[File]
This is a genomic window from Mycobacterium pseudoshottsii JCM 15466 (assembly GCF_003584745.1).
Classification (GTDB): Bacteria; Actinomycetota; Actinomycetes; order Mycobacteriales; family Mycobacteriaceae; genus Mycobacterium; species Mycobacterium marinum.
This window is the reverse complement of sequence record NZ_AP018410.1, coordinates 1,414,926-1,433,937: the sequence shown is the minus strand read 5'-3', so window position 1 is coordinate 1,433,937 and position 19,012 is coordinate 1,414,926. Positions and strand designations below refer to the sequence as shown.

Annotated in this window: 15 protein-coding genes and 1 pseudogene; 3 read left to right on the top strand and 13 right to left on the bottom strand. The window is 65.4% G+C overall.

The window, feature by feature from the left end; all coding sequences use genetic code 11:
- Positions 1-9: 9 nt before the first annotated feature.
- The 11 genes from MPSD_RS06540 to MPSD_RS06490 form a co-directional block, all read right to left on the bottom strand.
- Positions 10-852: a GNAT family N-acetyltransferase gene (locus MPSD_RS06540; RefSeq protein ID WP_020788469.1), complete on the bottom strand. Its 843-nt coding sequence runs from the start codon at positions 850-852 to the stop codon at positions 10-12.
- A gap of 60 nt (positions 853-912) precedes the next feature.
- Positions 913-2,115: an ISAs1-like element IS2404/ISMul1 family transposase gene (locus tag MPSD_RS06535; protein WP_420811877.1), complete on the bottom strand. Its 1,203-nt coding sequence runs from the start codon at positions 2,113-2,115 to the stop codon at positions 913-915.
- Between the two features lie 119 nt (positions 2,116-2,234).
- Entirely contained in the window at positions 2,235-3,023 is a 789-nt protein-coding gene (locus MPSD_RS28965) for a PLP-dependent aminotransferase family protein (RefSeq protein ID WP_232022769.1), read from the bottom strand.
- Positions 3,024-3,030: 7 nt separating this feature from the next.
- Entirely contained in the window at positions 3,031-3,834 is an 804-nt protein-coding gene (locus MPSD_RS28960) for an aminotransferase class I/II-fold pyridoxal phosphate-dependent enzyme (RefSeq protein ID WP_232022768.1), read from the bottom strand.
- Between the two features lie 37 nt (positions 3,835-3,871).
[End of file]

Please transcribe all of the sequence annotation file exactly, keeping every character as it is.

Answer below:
This is a genomic window from Mycobacterium pseudoshottsii JCM 15466 (assembly GCF_003584745.1).
Classification (GTDB): Bacteria; Actinomycetota; Actinomycetes; order Mycobacteriales; family Mycobacteriaceae; genus Mycobacterium; species Mycobacterium marinum.
This window is the reverse complement of sequence record NZ_AP018410.1, coordinates 1,414,926-1,433,937: the sequence shown is the minus strand read 5'-3', so window position 1 is coordinate 1,433,937 and position 19,012 is coordinate 1,414,926. Positions and strand designations below refer to the sequence as shown.

Annotated in this window: 15 protein-coding genes and 1 pseudogene; 3 read left to right on the top strand and 13 right to left on the bottom strand. The window is 65.4% G+C overall.

The window, feature by feature from the left end; all coding sequences use genetic code 11:
- Positions 1-9: 9 nt before the first annotated feature.
- The 11 genes from MPSD_RS06540 to MPSD_RS06490 form a co-directional block, all read right to left on the bottom strand.
- Positions 10-852: a GNAT family N-acetyltransferase gene (locus MPSD_RS06540; RefSeq protein ID WP_020788469.1), complete on the bottom strand. Its 843-nt coding sequence runs from the start codon at positions 850-852 to the stop codon at positions 10-12.
- A gap of 60 nt (positions 853-912) precedes the next feature.
- Positions 913-2,115: an ISAs1-like element IS2404/ISMul1 family transposase gene (locus tag MPSD_RS06535; protein WP_420811877.1), complete on the bottom strand. Its 1,203-nt coding sequence runs from the start codon at positions 2,113-2,115 to the stop codon at positions 913-915.
- Between the two features lie 119 nt (positions 2,116-2,234).
- Entirely contained in the window at positions 2,235-3,023 is a 789-nt protein-coding gene (locus MPSD_RS28965) for a PLP-dependent aminotransferase family protein (RefSeq protein ID WP_232022769.1), read from the bottom strand.
- Positions 3,024-3,030: 7 nt separating this feature from the next.
- Entirely contained in the window at positions 3,031-3,834 is an 804-nt protein-coding gene (locus MPSD_RS28960) for an aminotransferase class I/II-fold pyridoxal phosphate-dependent enzyme (RefSeq protein ID WP_232022768.1), read from the bottom strand.
- Between the two features lie 37 nt (positions 3,835-3,871).